Hunting behaviour of cats
Understanding hunting behaviour
Cats are natural hunters
So efficient were their skills as predators, that the ancestors of our domestic cats were welcomed when they began to live alongside humans over 4,000 years ago. These felines were attracted to the plentiful supply of rodents around human settlements and domestication followed.
While the prodigious hunting ability of the cat is appreciated in many countries, in Australia a rather different view is bestowed. Cats, here, are often regarded as pests, killers of our unique and rare wildlife; unwelcome intruders in native bushland and desert. Do cats deserve this reputation?
Several studies have shown that cats do indeed have a negative effect on our native fauna. Cats have been found to eat native animals such as bandicoots, possums, gliders, insectivores, native rats and some bat species. Native birds are also prey, as are reptiles. Although cats are ideally suited to catching small, burrowing rodents, they are generally opportunistic hunters, taking the chance to prey on whatever animals that are encountered. Certain individuals, however, may become specialists for a particular prey type.
Native Australian species are particularly vulnerable as they have not evolved with felines (although there has been the presence of similar sized marsupial predators) and thus have not developed effective predator detection nor predator defense mechanisms. Seasonal breeding in Australian mammals may also prevent adequate population growth to compensate for the predatory impact.
Learning to Hunt
Predatory behaviour is instinctive but requires fine-tuning by observation and by practice. Mother cats bring prey home to their kittens who practice pouncing, chasing and killing. Early experience with a particular prey type is known to influence later hunting behaviour. To prevent cats in Australia hunting native fauna, we should prevent mother cats from bringing native fauna to their kittens.
How cats hunt
Cats hunt using two methods:
Cats tend to return to successful hunting grounds. Often these are areas that depart from the typical surrounds, for example bush as opposed to houses and gardens. Pockets of suburban bushland are probably ideal targets and local extinctions of native fauna may be common.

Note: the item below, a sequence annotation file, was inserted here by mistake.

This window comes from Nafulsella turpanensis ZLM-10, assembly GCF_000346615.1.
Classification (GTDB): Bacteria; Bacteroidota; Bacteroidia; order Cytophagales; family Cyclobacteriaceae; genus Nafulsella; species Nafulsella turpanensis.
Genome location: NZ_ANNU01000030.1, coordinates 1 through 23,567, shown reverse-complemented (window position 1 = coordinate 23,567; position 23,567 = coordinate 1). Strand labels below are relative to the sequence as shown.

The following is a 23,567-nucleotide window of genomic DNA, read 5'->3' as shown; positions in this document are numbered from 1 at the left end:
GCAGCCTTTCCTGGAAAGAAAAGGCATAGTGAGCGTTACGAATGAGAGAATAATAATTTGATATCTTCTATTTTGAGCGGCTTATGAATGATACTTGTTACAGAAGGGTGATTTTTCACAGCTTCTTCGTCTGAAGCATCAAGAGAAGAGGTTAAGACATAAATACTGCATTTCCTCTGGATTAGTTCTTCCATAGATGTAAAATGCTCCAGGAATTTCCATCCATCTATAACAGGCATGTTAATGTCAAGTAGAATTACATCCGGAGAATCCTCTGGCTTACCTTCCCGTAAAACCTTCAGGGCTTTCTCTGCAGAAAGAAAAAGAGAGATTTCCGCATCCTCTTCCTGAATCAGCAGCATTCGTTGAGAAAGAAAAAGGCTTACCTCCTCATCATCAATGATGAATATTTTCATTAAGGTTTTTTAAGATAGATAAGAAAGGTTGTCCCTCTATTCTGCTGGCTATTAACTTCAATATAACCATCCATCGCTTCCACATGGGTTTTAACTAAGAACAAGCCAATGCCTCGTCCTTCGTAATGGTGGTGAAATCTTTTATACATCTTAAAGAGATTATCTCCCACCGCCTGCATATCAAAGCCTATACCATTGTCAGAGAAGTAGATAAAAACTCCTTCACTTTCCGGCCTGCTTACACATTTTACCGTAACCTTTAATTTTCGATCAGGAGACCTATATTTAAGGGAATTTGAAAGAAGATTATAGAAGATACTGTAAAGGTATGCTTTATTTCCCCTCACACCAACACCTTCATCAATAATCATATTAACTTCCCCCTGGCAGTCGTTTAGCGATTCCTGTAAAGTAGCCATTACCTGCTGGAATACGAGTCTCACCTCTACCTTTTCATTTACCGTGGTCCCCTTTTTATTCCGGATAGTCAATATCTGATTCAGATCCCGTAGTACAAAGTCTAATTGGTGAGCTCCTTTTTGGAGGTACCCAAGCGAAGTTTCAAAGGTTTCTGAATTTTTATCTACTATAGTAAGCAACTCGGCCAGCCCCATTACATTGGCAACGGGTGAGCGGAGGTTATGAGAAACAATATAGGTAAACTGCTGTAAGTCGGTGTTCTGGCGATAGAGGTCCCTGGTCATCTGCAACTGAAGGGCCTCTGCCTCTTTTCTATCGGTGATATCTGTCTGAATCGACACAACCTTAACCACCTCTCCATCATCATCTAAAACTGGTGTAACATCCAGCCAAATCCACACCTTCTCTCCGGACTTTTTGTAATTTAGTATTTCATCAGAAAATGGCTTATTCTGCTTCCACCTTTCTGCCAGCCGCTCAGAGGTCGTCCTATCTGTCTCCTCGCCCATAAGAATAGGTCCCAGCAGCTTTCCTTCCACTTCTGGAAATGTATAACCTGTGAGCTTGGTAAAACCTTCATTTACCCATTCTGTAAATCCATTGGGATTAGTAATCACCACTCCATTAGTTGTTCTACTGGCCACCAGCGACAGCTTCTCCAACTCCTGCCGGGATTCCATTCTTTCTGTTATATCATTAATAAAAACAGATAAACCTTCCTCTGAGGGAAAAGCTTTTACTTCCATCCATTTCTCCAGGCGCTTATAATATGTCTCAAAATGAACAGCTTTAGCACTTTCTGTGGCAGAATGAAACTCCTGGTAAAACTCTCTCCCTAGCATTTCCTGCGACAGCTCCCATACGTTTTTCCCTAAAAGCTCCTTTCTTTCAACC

While many people admire the hunter ability of cats, in some countries eg. Australia, this is frowned upon due to its impact on native animal species. It is important to satisfy our cat's hunting drives at home." Dr Jo
More about feline hunting
Cats hunt alone, the size of their prey requiring no cooperation amongst felines. They avoid other cats by avoiding territories or by time partitioning, being active at different times from other cats.
Cats often carry their prey home and females, particularly those with kittens, tend to do this more often than intact or castrated males. Of course, cats do not always kill their prey immediately. Larger of difficult prey are often played with before, after or instead of killing them.
Some cats do not bring their prey home. As owners, we may be completely unaware that they hunt when they leave our house and garden. On the other hand, some domestic cats, perhaps as many as 40%, never hunt. We do not know why but it may be due to inadequate learning as kittens.
“My cat is too well-fed to hunt!”
Hunger is not necessary for predatory behaviour to occur. Less time is spent hunting when cats are fed at home but well-fed cats may still hunt and be very efficient killers. Hunting may depend on the time since the last meal and cats will often preferentially take lots of small meals as opposed to one or two larger meals each day. We can hypothesize, therefore, that providing lots of small meals at home may reduce the cat’s desire to hunt.
Whilst ancestors of the domestic cat were most likely nocturnal, nowadays feral cats in colonies, hunt over the entire 24-hour period. We are, therefore, seeing a shift in hunting behaviour, probably to adapt to our human lifestyle.
Australian native mammals tend to be nocturnal, with dawn and dusk being particularly vulnerable times for prey species. Cat owners have therefore been encouraged to curfew their cats at night. In sensitive bushland areas, however, this may not be enough. Some councils are now proposing to keep cats out of bushland reserves at all times by keeping cats indoors or within their own gardens.